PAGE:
Canadian Jewish organizations are outraged after a London, Ont. magazine published an anti-Semitic editorial that tries to justify the Holocaust.
Al Saraha, a monthly magazine printed in Arabic and widely distributed around the city, recently printed an article with the headline "The Question Which Everyone Ignores: Why Did Hitler Kill the Jews?"
"Whether or not the publisher believes this is actually irrelevant because it's being pushed forward to...individuals and it's meant to inform their views," - Michael Mostyn, B'nai Brith Canada
The article claims the number of people killed in the holocaust is grossly overestimated and it outlines the author's theories about why the atrocities were justified.
Angry reaction came from across the province Thursday, including from Ontario Deputy Premier Deb Matthews.
"I want to condemn, in the strongest possible terms, the statements in the Al-Saraha article," she said. "Statements like these, filled with hatred, prejudice and lies, have no place in our society."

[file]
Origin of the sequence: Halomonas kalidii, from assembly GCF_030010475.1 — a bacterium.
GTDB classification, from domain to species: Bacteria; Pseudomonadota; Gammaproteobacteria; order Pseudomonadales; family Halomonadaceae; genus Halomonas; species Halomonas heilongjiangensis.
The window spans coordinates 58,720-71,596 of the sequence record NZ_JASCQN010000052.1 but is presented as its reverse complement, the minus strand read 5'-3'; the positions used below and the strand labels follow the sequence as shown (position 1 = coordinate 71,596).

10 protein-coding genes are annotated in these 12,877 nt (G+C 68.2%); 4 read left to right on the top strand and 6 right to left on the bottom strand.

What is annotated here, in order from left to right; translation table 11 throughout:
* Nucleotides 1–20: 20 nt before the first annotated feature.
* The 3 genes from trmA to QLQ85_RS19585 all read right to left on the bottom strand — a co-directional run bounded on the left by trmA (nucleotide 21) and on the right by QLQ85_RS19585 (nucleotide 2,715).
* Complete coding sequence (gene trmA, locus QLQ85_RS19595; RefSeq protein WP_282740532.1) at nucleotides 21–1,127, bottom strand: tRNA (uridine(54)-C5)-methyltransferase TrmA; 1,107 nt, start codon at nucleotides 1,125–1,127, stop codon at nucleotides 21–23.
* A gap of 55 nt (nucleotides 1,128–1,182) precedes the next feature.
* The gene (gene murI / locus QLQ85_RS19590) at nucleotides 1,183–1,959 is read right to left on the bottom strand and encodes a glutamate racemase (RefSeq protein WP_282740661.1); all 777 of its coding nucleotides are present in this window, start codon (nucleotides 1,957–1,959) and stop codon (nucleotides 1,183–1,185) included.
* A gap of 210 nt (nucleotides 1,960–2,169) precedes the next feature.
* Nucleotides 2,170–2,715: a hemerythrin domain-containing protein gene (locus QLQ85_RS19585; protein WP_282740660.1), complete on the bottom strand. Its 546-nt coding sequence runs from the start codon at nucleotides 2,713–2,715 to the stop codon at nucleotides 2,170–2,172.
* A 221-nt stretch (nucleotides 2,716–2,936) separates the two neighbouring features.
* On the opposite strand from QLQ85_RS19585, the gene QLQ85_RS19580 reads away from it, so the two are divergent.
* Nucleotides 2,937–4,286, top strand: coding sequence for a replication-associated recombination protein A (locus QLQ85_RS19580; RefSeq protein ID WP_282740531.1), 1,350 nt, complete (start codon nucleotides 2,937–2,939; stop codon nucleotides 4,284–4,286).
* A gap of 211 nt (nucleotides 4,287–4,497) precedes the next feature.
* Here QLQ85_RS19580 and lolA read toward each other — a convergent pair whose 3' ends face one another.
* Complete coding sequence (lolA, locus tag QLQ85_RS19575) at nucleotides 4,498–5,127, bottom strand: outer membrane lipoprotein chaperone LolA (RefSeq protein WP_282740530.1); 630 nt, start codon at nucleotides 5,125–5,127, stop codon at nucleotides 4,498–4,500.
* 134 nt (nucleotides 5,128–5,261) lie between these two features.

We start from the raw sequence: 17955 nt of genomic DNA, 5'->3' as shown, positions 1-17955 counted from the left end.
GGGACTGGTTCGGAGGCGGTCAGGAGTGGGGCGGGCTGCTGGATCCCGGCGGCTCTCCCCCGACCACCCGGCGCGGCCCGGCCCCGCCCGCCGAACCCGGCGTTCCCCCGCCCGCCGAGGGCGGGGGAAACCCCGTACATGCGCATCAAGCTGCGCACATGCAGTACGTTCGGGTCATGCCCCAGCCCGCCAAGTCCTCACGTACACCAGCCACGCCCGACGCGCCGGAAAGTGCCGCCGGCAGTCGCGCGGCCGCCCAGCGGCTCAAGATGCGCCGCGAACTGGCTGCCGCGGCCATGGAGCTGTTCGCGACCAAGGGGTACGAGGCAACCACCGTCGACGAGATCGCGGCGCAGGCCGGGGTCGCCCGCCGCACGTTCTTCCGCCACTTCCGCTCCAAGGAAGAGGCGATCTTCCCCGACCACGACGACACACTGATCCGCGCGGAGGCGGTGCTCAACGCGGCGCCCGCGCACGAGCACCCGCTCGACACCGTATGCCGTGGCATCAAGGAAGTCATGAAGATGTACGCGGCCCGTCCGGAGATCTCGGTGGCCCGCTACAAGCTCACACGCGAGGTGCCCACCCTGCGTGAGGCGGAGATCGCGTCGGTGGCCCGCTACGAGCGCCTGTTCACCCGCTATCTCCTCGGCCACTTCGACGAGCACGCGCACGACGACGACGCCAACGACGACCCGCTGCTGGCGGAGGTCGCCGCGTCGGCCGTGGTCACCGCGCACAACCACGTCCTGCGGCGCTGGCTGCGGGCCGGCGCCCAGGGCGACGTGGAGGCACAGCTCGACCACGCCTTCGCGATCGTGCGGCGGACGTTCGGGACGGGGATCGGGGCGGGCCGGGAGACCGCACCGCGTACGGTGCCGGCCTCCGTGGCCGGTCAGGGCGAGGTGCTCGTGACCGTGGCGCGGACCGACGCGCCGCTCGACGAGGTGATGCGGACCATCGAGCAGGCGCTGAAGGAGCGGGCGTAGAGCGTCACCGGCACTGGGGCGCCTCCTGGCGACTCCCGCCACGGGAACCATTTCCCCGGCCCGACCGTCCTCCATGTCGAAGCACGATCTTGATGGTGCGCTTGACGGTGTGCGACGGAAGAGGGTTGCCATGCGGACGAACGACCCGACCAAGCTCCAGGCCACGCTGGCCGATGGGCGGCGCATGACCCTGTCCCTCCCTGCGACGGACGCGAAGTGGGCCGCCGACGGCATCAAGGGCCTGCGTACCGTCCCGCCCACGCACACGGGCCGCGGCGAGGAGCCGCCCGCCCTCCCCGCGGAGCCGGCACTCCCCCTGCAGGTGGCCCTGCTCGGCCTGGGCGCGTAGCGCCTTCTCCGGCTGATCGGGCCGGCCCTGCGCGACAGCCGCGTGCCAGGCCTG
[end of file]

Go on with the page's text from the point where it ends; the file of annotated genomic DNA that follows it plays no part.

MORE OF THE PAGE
Matthews says, neither she nor the premier knew the article would be published when they bought advertising space in the magazine. Matthews says the advertising will stop.
Until yesterday, the City of London's immigration portal linked to the digital edition of the magazine, but the link has been removed.
The magazine's publisher Abdul Hadi Shala said he meant no harm when he selected the article, which was first published in an Egyptian newspaper. He maintains he does not share the editorial stance of the author.
"The opinion here is the writer only, not my opinion," he told CBC News.
The CEO of Jewish organization B'nai Brith Canada, Michael Mostyn, does not accept that explanation.
"Whether or not the publisher believes this is actually irrelevant because it's being pushed forward to a community, to individuals and it's meant to inform their views," he said. "This article...explains why the Jews should have been killed."
The publisher says he did not mean to incite hate. Both he and his son, Tarieq Shala, say there was some oversight in selecting the article.
Tarieq says more care and attention will go into those decisions.
"Things will be reviewed more carefully next time," he said.